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A Case of Harp Neglect


Yesterday evening I played at UCSB for a graduate student’s composition recital. The piece for oratorio and orchestra was fairly complicated and there were only a couple of rehearsals so it was a little rough at first but I was impressed with the way it all came together for the performance.

I agreed to play the University’s harp rather than haul mine over to Lotte Lehman concert hall. The thought of looking for convenient parking on campus (it doesn’t exist) and then wheeling my own concert grand a long distance into the theatre wasn’t appealing so I thought I’d be saving myself some trouble by playing a harp that was already on site. This turned out to be not entirely true.

I’d played the school’s harp a few years before and remembered that it was a nice Lyon & Healy style 23 but at our first rehearsal earlier in the week I arrived at the classroom, pulled the torn dust cover off the harp and discovered that it had three broken strings and was filthy dirty. Since the school has no harp program or harp students this poor instrument spends most of its time packed in a trunk and stuffed under a stairwell in the bowels of the music building. The school doesn’t maintain it and certainly has no spare string set on hand, not even a tuning key. For the rehearsal I tuned it up (brought my own key) and just did my best to play around the gaps of the missing strings.

On the evening of the performance I arrived early with my black bag full of harp accessories, replaced the broken strings and tuned feverishly hoping to have the stretchy gut stabilized by concert time. Then I wiped a thick layer of dust and grime off the soundboard and attempted to clean up the deep recesses of the carved column. When was the last time anybody paid any attention to this poor thing? There was nothing I could do just then about the stripped tuning pin on 5th octave A - it would have required vise grips to turn it.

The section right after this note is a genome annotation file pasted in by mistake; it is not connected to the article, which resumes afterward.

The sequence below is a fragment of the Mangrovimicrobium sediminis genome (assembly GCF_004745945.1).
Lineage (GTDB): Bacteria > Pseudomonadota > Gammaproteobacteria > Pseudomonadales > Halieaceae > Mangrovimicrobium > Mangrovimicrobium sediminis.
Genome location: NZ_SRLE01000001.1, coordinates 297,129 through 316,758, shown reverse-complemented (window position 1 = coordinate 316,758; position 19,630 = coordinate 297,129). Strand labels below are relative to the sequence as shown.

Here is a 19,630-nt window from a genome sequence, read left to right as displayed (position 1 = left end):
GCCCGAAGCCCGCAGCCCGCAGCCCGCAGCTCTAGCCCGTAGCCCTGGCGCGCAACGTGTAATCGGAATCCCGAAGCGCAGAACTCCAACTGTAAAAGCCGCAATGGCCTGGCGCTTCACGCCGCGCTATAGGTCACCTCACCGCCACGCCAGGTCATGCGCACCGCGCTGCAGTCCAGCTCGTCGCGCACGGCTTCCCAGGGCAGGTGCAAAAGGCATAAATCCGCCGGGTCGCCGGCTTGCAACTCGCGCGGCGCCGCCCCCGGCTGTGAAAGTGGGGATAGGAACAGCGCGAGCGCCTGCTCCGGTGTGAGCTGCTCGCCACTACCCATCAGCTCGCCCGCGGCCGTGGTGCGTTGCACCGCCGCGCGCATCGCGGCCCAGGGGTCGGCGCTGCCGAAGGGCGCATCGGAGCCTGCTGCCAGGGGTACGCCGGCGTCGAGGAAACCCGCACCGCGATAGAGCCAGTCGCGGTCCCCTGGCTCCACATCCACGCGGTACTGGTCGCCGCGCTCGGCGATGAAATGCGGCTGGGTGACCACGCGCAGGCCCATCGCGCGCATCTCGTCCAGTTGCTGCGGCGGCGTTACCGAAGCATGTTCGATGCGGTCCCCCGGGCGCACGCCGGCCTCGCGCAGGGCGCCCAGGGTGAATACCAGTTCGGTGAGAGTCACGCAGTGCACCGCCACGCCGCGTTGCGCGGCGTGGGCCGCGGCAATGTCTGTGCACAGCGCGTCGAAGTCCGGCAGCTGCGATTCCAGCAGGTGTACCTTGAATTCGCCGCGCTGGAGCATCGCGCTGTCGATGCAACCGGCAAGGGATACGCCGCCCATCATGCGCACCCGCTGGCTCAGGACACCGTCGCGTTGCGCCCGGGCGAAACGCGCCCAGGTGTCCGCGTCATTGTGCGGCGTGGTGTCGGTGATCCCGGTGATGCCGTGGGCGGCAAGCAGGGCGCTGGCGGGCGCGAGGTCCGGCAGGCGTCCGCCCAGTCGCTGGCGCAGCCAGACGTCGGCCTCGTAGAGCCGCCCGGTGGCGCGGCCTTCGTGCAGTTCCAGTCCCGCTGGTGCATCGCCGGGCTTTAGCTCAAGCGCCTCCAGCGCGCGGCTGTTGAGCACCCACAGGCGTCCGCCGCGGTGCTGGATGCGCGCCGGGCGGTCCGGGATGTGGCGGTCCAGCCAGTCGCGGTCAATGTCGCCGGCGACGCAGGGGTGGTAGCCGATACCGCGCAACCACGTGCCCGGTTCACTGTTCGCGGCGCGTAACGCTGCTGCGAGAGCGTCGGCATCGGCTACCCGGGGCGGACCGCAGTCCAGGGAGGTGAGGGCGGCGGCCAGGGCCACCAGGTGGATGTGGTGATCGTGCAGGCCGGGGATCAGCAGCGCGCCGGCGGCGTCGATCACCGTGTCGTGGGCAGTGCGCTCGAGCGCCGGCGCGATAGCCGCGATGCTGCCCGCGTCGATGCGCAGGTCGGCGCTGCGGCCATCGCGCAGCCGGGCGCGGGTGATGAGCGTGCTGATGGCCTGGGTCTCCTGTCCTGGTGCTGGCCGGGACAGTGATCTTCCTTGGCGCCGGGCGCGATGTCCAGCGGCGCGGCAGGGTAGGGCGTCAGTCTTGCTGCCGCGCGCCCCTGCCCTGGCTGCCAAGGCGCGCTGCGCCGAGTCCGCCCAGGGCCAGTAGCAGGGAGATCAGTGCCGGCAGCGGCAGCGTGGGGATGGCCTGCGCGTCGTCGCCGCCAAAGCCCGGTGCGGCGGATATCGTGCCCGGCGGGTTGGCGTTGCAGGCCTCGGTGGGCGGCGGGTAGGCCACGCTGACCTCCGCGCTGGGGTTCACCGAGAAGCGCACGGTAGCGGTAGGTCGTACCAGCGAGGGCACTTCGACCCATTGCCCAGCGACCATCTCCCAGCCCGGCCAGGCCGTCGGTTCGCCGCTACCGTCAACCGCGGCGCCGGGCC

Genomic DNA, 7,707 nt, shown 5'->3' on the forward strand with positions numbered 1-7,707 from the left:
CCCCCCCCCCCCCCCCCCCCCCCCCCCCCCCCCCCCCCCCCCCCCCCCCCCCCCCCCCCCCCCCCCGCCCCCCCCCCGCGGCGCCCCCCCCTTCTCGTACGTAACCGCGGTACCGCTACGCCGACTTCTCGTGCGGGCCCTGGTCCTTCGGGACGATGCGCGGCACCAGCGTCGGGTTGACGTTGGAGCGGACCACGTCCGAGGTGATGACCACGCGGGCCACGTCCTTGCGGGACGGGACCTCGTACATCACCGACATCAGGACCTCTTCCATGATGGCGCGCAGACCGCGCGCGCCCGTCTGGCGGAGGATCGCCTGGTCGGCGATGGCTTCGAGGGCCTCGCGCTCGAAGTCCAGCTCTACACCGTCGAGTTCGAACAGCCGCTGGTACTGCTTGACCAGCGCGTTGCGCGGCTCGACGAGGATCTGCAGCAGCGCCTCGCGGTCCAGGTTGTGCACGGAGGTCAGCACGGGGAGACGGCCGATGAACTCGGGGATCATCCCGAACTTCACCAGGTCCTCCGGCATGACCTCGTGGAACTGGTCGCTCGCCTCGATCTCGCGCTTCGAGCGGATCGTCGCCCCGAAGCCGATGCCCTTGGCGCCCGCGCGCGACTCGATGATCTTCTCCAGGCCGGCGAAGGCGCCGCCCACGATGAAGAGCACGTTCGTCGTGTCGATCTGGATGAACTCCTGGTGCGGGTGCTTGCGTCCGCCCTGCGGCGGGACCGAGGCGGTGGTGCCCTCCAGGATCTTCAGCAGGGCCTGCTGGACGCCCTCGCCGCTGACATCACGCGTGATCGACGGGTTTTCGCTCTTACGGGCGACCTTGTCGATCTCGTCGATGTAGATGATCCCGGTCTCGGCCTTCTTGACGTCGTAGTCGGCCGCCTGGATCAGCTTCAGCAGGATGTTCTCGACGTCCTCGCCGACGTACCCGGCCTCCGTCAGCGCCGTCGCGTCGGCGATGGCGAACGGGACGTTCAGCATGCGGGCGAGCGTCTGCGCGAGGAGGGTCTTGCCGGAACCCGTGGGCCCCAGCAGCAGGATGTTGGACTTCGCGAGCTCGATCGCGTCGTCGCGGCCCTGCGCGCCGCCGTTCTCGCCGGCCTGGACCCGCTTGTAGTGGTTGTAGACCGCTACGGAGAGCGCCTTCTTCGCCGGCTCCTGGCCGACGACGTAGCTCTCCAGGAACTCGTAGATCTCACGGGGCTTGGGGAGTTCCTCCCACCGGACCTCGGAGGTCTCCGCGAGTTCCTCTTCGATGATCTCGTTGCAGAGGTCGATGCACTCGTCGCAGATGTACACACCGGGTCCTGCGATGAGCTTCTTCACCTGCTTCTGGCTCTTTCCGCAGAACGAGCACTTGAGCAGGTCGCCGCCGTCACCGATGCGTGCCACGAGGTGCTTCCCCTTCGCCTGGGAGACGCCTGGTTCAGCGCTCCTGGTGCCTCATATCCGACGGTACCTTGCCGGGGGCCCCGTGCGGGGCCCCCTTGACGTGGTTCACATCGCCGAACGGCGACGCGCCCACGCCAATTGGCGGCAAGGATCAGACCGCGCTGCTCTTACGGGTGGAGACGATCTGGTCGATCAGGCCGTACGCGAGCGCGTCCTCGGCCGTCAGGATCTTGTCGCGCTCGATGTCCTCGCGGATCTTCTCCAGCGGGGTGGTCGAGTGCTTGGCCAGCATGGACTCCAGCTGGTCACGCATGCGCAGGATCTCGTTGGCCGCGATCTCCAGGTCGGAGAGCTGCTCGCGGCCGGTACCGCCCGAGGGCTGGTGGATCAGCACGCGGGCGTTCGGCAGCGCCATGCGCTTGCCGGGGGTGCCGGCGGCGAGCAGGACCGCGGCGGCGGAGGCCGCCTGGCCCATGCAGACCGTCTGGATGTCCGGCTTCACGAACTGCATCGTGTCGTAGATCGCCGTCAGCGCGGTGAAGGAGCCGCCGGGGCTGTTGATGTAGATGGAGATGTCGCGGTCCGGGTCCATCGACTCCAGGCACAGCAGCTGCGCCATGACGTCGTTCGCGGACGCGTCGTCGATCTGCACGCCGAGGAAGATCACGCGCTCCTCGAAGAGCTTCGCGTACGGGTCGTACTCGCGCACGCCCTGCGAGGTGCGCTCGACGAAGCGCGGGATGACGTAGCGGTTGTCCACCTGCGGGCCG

Harp at USCB concert

Despite the dings it has suffered in its 50-year life span the harp began to look its regal self once I had it polished up. And aside from its neglected appearance this instrument has a great mature voice, the classic full Lyon & Healy sound, and is a pleasure to play. There’s plenty of spunk left in the old gal. With a regulation, some new pedal felts and a new set of strings it would be in great shape.

I realize that school harps often live a hard life and that schools don’t have unlimited budgets but it pains me to see such a lovely instrument being treated with so little respect. When that harp was built in the Chicago factory there were countless skilled hands involved in assembling the thousands of parts that make up the action, carving the ornate floral patterns into the column and making sure an even finish protected the smoothly-sanded wood. I know that for some people harps are simply objects, tools we use to create and express, but for me they are also beings and they have their own souls. I feel sick just thinking about the horrible crunching sound of each new ding they acquire.